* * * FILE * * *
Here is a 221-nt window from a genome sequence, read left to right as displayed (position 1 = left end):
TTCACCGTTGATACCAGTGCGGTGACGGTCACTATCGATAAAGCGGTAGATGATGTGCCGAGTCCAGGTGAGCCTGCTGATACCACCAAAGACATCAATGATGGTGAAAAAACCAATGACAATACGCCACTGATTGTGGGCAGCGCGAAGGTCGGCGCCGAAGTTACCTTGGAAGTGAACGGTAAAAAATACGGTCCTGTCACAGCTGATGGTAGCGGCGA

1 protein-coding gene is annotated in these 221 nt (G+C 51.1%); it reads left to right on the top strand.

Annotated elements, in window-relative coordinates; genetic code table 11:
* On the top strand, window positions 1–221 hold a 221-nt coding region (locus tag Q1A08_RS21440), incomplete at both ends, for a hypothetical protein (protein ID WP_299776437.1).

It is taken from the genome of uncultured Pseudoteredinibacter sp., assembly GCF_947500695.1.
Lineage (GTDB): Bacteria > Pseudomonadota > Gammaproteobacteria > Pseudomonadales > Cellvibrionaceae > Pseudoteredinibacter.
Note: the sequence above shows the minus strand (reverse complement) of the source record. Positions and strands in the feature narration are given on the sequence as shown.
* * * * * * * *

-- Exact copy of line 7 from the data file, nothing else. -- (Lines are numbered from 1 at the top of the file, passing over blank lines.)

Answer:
Lineage (GTDB): Bacteria > Pseudomonadota > Gammaproteobacteria > Pseudomonadales > Cellvibrionaceae > Pseudoteredinibacter.